A Charmed Spectacle: England and its Constitutional Imagination
Author: Ward, I.
Source: Liverpool Law Review, Volume 22, Numbers 2-3, 2000 , pp. 235-251(17)
Abstract:This article argues that the fate of England – a subject of increasing contemporary interest – is inexorably linked to that of its constitution. Englishness is an impression, one that is rooted in its constitutional imagination, a bundle of impression and images, which can be found, not merely in statutes and cases, but in a myriad texts and treatises. The first part of the article concentrates on the constitutional imagination fashioned by the likes of Hooker and Spenser in the wake of the Henrician and Elizabethan settlements. The second part then looks at the frantic efforts of men such as Burke and Wordsworth to reinvest this imagination in the late eighteenth and early nineteenth centuries. The final part of the article suggests that the `charmed spectacle' of the constitution, as Bagehot terms it, still represents a formidable residual strength against which any mooted constitutional reforms must be measured.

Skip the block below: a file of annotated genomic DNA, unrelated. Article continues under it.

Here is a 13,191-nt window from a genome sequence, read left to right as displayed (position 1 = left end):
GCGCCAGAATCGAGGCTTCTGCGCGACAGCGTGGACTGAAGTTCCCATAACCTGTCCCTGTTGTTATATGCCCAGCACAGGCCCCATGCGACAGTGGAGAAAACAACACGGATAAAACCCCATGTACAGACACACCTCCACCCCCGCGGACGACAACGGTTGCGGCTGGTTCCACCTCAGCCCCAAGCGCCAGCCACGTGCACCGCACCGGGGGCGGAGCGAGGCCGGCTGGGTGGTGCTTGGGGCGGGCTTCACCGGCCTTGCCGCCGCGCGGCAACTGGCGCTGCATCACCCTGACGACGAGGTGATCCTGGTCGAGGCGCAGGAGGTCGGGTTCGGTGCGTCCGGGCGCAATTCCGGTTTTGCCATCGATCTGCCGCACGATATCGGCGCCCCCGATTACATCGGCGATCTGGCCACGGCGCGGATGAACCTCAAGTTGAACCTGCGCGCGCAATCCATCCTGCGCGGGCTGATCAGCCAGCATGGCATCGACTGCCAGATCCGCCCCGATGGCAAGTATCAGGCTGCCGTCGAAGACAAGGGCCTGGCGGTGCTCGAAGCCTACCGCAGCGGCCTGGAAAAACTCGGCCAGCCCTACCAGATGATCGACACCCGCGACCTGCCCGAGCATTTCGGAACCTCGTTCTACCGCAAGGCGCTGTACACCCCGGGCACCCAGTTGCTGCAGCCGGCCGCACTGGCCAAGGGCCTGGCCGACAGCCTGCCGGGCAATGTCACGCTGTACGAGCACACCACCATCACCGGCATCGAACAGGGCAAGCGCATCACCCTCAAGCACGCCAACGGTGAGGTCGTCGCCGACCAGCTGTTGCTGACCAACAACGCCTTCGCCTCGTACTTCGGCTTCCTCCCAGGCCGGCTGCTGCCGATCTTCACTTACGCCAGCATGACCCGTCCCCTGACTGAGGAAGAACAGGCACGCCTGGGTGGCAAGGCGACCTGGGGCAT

Document Type: Regular Paper
Affiliations: Newcastle Law School, University of Newcastle upon Tyne, Newcastle upon Tyne, NE1 7RU, UK
Publication date: January 1, 2000